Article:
About Me

I teach Philosophy at the University of York and my Erdős number is 6. I teach and research on the arts and cognition. I have finished (perhaps nearly finished) a book on fiction and knowledge, and started a new one: Aesthetics: A Naturalistic Theory. I am executive editor of Mind & Language.

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New Papers

My most recent paper, Pictures and their surfaces is now out in a volume of essays on the aesthetics of painting. See a copy of this here here.

Learning from Fiction

Our Leverhulme-funded project on "learning from fiction" started in September 2018. Go to the Research page for more detail.

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Stefan Banach and Otton Nikodym discuss the Lebesgue integral, Planty Gardens, Kraków, 1916

Because of a debate about books with few (in this case no) female characters, we were reminded last week that Lord of the Flies has shaped the view of power enjoyed by several generations of English-speaking children. They would have got a different perspective from Ballantyne’s Coral Island had they read it. Ballantyne’s didactic expression of colonial hope would hardly get on the syllabus these days but Golding’s novel seems to have been there forever; preferred originally, I presume, because it seemed to offer a morally bracing opportunity to look at the darkness of reality.

How real is it? Very real thinks Lucy Kellaway (FT 28 May 2016); she cites it as ‘evidence” (along with “fiction” in general) against the argument of Dacher Keltner’s The Paradox of Power which argues that power goes typically to those best able to use it for the common good. Is Lord of the Flies a good source of evidence here? I don’t think that the vast body of mystery novels enjoyed over the last century and a half are evidence that murders are usually committed by fiendishly intelligent people whose crimes are detected by amateur sleuths of equally amazing capacity.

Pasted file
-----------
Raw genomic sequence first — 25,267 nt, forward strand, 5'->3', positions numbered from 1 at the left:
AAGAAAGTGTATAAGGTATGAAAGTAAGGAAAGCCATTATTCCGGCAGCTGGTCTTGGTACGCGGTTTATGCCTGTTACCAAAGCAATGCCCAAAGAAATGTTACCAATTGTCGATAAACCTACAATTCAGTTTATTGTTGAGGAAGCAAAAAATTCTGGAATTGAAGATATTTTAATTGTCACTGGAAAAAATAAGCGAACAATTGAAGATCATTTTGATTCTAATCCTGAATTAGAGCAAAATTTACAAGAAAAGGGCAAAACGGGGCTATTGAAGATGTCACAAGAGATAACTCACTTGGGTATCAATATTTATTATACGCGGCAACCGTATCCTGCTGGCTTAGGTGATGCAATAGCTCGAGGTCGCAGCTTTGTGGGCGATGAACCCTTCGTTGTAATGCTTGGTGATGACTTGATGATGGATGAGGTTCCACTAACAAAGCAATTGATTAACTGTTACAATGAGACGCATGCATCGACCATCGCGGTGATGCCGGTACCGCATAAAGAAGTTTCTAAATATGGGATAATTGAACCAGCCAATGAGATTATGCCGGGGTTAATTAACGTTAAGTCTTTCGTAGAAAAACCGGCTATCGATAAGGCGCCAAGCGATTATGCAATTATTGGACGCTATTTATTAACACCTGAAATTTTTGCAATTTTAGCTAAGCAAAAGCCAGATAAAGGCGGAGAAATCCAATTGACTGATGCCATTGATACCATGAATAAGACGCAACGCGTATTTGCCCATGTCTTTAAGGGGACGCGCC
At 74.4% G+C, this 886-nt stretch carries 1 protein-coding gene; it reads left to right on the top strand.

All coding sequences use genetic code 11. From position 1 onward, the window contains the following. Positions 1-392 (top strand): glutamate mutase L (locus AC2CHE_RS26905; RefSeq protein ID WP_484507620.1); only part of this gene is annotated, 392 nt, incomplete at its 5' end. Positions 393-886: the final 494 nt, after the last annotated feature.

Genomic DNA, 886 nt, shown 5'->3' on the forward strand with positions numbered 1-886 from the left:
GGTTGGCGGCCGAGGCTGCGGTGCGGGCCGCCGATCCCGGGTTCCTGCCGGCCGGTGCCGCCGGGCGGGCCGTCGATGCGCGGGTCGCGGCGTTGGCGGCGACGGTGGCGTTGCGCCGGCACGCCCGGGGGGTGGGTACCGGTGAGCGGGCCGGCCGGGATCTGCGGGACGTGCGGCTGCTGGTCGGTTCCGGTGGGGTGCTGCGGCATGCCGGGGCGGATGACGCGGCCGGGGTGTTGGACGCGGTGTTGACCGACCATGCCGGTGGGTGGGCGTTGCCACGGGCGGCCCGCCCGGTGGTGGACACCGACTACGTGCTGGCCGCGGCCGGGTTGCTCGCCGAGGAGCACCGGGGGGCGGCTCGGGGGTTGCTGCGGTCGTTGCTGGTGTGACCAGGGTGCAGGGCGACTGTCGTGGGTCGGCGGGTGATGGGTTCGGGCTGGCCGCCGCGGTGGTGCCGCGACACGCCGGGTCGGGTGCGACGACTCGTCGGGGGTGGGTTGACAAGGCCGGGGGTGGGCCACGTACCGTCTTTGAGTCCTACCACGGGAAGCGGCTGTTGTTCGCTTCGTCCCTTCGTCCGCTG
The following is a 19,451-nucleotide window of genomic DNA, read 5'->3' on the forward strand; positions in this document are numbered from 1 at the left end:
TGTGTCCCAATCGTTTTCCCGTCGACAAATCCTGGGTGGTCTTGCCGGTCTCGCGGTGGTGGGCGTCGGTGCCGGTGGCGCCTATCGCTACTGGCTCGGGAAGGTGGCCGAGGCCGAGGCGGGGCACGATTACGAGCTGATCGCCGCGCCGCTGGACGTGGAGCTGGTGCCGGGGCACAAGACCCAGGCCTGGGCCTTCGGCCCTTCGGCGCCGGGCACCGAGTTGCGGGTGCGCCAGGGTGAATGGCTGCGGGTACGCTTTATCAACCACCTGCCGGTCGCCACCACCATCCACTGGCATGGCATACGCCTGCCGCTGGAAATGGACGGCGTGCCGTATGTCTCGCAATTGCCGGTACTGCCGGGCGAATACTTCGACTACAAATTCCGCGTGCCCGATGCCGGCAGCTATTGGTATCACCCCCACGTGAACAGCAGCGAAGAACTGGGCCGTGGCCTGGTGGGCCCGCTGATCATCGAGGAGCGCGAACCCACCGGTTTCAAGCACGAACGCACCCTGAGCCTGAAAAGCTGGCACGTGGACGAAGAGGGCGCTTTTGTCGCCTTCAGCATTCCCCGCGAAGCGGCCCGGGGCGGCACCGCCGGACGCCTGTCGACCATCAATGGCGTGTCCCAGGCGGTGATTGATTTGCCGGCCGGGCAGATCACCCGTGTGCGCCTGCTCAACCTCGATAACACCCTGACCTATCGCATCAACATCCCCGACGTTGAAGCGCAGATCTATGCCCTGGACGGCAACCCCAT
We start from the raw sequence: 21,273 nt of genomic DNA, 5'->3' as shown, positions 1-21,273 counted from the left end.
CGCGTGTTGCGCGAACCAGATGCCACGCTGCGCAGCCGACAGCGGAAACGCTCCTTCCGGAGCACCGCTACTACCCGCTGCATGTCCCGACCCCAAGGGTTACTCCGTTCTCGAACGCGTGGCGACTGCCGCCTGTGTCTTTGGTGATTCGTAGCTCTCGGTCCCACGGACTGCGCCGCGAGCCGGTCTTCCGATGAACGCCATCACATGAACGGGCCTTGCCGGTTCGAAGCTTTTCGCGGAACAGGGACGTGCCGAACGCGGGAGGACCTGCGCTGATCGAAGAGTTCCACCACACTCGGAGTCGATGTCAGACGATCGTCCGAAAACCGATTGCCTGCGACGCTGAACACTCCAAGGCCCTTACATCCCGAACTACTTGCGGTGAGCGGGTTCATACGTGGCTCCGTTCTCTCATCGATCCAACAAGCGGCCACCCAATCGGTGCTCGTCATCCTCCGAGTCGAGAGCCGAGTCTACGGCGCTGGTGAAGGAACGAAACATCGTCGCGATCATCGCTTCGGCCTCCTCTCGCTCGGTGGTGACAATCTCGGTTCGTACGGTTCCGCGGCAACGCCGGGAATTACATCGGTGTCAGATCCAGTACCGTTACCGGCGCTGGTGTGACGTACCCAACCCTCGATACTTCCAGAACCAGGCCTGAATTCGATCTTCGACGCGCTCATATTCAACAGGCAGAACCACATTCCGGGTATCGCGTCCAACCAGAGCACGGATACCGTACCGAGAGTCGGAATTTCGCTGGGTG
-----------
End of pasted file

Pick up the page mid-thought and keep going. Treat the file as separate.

Kellaway also cites as evidence “the world as commonly observed”. I suspect that this will turn out to be, in good measure, the world understood in the light of Lord of the Flies. We can all, it is true, cite cases from real life that contradict Keltner’s thesis, but that may be because acquisitions of power by the wrong people are so much more available to memory than the unremarkable cases when things went well.

I don’t say Keltner is right. But Lord of the Flies is no better evidence than Coral Island would be.


My current big research project is a book, Signs of Agency, under contract with Oxford University Press. My book Imagining and Knowing: the Cognitive Power of Fiction, will appear with Oxford University Press shortly.

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I regularly speak at academic and public events. In 2019 I am giving a number of public lectures, colloquium talks, conference and workshop papers.

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I have published books dealing with fiction, film, imagination, and the arts. My most recent book is Narratives and Narrators: A Philosophy of Stories, published by Oxford University Press.

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